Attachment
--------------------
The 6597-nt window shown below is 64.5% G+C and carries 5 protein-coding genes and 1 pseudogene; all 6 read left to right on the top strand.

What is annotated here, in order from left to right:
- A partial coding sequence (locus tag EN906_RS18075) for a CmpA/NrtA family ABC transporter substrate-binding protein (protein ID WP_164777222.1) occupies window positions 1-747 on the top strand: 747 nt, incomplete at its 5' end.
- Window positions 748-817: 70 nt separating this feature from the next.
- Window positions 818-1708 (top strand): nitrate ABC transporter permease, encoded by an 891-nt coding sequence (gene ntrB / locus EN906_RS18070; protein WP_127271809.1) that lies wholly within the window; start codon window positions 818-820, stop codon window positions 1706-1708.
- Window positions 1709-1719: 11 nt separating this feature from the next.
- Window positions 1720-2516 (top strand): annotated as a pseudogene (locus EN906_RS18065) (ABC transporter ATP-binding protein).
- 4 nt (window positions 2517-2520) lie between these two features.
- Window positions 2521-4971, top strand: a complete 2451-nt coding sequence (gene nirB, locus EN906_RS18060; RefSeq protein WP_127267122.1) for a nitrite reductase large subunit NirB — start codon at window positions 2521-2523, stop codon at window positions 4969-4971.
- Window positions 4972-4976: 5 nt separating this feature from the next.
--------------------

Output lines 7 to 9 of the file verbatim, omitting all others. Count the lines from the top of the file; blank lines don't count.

- Window positions 1720-2516 (top strand): annotated as a pseudogene (locus EN906_RS18065) (ABC transporter ATP-binding protein).
- 4 nt (window positions 2517-2520) lie between these two features.
- Window positions 2521-4971, top strand: a complete 2451-nt coding sequence (gene nirB, locus EN906_RS18060; RefSeq protein WP_127267122.1) for a nitrite reductase large subunit NirB — start codon at window positions 2521-2523, stop codon at window positions 4969-4971.